Classic Books Made into Films, Pt. 2

Here’s the second post on the worthwhile choices brought to the table at a recent meeting of the Williamsburg Regional Library Staff book group. Our theme was books made into films, and most of the book choices were classics.

Sean from Outreach Service selected our most recent book, but I suspect that it too will become a kind of classic, because it deals with a timeless issue. John Krakauer’s Into the Wild is the tale of a young man who felt the call of adventure and the need to rebel against society. Following free spirits like Thoreau and the Beat Generation, he set off on an epic journey to see the world’s wild places and live free of societal strictures. It sounds romantic, but Krakauer’s point is that there is real danger to pursuing such adventures if one isn’t prepared. Chris McCandless didn’t make it out of the Alaskan wilds alive, a victim of silly mistakes that could have been easily avoided with a little preparation. While he liked the film some, Sean preferred the book, as he likes Krakauer’s aside about his own foolhardy adventures and felt the film didn’t give enough background to problems in McCandless’s family relationships.

Gail brought Charles Dickens’ Little Dorrit. The book is a marvelous condensation of all things Dickens, with a plucky hero and heroine, mysterious pasts, memorable secondary characters, surprising family connections, pointed satire of government bureaucracy and social class mores, and an ending that turns many tables. The book was captured delightfully in the 2008 BBC miniseries that featured Claire Foy, Matthew Macfadyen, Tom Courtenay, Alun Armstrong, Eddie Marsan, and a slew of other great English character actors.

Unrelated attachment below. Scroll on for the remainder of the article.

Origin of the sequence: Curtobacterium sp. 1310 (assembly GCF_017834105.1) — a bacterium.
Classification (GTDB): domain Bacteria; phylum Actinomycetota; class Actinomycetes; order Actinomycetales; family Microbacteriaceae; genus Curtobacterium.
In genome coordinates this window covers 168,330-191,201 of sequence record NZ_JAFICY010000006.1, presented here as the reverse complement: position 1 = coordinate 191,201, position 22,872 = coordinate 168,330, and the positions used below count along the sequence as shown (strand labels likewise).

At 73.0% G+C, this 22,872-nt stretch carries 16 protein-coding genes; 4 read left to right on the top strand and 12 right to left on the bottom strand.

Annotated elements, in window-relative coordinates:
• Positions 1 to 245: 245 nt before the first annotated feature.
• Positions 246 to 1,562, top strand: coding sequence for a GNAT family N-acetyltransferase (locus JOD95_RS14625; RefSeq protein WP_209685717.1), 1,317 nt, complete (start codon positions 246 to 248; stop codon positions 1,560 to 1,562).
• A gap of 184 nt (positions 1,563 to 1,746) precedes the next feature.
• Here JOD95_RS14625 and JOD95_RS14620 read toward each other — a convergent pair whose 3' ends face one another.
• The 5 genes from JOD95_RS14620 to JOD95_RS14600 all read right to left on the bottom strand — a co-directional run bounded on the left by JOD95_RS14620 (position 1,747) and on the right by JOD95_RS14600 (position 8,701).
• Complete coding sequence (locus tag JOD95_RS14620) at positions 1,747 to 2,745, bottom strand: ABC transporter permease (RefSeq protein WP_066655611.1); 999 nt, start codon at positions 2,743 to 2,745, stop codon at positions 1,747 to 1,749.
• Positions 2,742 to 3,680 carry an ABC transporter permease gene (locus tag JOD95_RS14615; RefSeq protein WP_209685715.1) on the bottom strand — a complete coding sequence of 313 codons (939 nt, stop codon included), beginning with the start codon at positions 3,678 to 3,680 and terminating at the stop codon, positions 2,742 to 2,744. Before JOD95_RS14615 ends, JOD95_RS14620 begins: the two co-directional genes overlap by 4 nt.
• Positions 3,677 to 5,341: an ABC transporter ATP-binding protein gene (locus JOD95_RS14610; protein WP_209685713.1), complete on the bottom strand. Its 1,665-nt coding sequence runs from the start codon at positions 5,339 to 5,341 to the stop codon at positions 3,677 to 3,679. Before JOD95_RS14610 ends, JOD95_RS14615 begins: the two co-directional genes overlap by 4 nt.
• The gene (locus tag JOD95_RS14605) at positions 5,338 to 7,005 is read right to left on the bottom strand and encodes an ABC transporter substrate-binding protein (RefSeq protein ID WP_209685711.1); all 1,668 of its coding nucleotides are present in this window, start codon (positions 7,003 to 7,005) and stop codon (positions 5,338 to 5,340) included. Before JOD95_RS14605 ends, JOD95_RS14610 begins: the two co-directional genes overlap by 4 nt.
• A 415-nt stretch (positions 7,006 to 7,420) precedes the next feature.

Our fearless leader Cheryl finished the meeting with two interesting choices. The first was Marie Belloc Lowndes’s atmospheric classic of psychological suspense, The Lodger. It’s an underappreciated classic, first published in 1913, about a husband and wife who take in a strange lodger who may or may not be the serial killer, “The Avenger” (a stand-in for Jack the Ripper). The book has been made into a film five times, perhaps most famously as Hitchcock’s breakout film back in 1927. Cheryl, however, recommends the less dated acting in the version with Merle Oberon, George Sanders, and Laird Cregar made in 1944.

Cheryl also brought Edmund Yorke’s books about battles in the Zulu War, Battle Story: Isandlwana 1879 and Zulu! The Battle for Rorke’s Drift (soon to be updated in a September entry in the Battle Story series). A firm believer that the truth is often more exciting than fiction, Cheryl loves these tales of heroic stands and stiff upper lip in a mistaken war. The two battles have been brought to the screen memorably in 1964’s Zulu, starring Stanley Baker, Jack Hawkins, and a young Michael Caine and 1979’s Zulu Dawn with Bob Hoskins, Burt Lancaster, and Peter O’Toole.

I loved the mix of fiction and nonfiction that our readers unearthed at this meeting. Talking about film adaptations is successful in most book groups because the lesser time requirements of watching a film mean that more of your participants will have a frame of reference for the work in question. Whether you like the film or not, it’s always a great reminder of how successful the original book was!

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About the Author:

Neil Hollands is an Adult Services Librarian at Williamsburg Regional Library in Virginia, where he specializes in readers’ advisory and collection development. He is the author of Read On . . . Fantasy Fiction (2007) and Fellowship in a Ring: a Guide for Science Fiction and Fantasy Book Groups (2009).

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